Labor will be hoping to offset any concerns about the party’s economic competency with social policies – particularly on education and health – that align with voters’ priorities.

The re-commitment of funds to implement the final two years of the Gonski plan announced last week by Labor should shore up the party’s traditionally strong credentials in this area. So should the health policy reportedly due to be announced soon.

However, it doesn’t help Labor to have one of its own questioning where the money’s coming from.

Even though industrial relations doesn’t appear to be a high priority issue for many voters, with only 8 per cent nominating it as such in November last year, the major parties have elected to make it a campaign battleground.

The Coalition, particularly during Abbott’s time as leader, has been intent on crippling the vast and cashed up campaign capability the union movement has developed in recent times.

This on-the-ground expertise was deployed with lethal effect in the Victorian and Queensland elections, overturning Coalition governments in those states. The ACTU has also flagged it will “launch an online war” during this year’s federal election, with online activism being part of the union movement’s frontline campaign.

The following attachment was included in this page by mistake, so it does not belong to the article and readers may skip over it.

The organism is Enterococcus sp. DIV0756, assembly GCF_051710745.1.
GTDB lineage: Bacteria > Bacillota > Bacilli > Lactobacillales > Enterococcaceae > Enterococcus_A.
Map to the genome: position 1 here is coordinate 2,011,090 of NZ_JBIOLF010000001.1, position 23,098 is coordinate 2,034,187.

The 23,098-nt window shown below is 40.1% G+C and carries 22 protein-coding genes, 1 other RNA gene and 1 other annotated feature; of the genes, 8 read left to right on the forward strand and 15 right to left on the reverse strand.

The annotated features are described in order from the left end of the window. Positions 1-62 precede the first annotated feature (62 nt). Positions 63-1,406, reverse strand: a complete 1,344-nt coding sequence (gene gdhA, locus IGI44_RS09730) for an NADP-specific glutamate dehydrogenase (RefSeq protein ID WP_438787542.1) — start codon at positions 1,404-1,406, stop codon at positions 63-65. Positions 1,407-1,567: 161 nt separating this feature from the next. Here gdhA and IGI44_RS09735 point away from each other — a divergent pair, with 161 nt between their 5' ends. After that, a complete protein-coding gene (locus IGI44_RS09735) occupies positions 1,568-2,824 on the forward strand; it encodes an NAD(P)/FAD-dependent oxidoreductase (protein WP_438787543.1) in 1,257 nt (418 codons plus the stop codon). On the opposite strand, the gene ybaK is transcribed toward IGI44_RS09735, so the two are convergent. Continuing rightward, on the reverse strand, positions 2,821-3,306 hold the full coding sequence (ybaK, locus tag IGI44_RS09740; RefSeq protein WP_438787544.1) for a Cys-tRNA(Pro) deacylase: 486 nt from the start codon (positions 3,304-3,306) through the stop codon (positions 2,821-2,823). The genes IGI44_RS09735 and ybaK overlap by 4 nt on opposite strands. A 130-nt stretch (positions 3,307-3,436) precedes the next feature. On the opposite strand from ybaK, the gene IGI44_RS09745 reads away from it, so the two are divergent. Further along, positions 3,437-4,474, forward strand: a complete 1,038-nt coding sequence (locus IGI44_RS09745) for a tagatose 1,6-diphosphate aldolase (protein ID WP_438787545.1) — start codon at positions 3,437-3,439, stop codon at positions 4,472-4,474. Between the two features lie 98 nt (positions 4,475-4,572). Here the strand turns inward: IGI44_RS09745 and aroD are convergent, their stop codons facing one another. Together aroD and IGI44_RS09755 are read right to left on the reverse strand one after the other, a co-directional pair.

Abbott aimed to pre-emptively strike against this capability by destroying the credibility of the labour movement through the royal commission into union corruption, and smear Labor by association with proposed “union reform” legislation that the Opposition would have no choice but to reject.

Incidentally, that legislation will be reintroduced to Parliament this week, ostensibly setting up a new double dissolution trigger, although the likelihood of a DD election is considerably slim.

For their part, Labor has opted to stare down the Coalition on IR, matching the Government’s vaunted plans to crack down on dodgy unions with their own legislation to clean up unscrupulous employers. Tied in with the Opposition’s depiction of big business as tax dodgers, as well as allusions to the Prime Minister’s personal wealth, Labor is counting on the Coalition being hurt more by its close association to corporates than the ALP is to unions.

Industrial relations aside, the Coalition’s main election strategy will centre on repairing the economy, not only because it needs to be done but because economic competency is one of Labor’s weaker suits.

But as today’s Newspoll suggests, the Government has a long way to go before convincing voters that an increase to the GST is a necessary part of the economy’s renovation.

Ultimately, voters will go with the party they think will do the right thing – for the economy as well as the community. As a result, trialling election strategies this year will be as much about building trust as proving policy competence.

Author: Drag0nista

Political columnist at The New Daily | Editor of Despatches & AusVotes 2019 | Author of On Merit, a book on the Liberals' *women problem*. Former Liberal staffer and industry lobbyist. Studying the entrails of federal politics since 1989.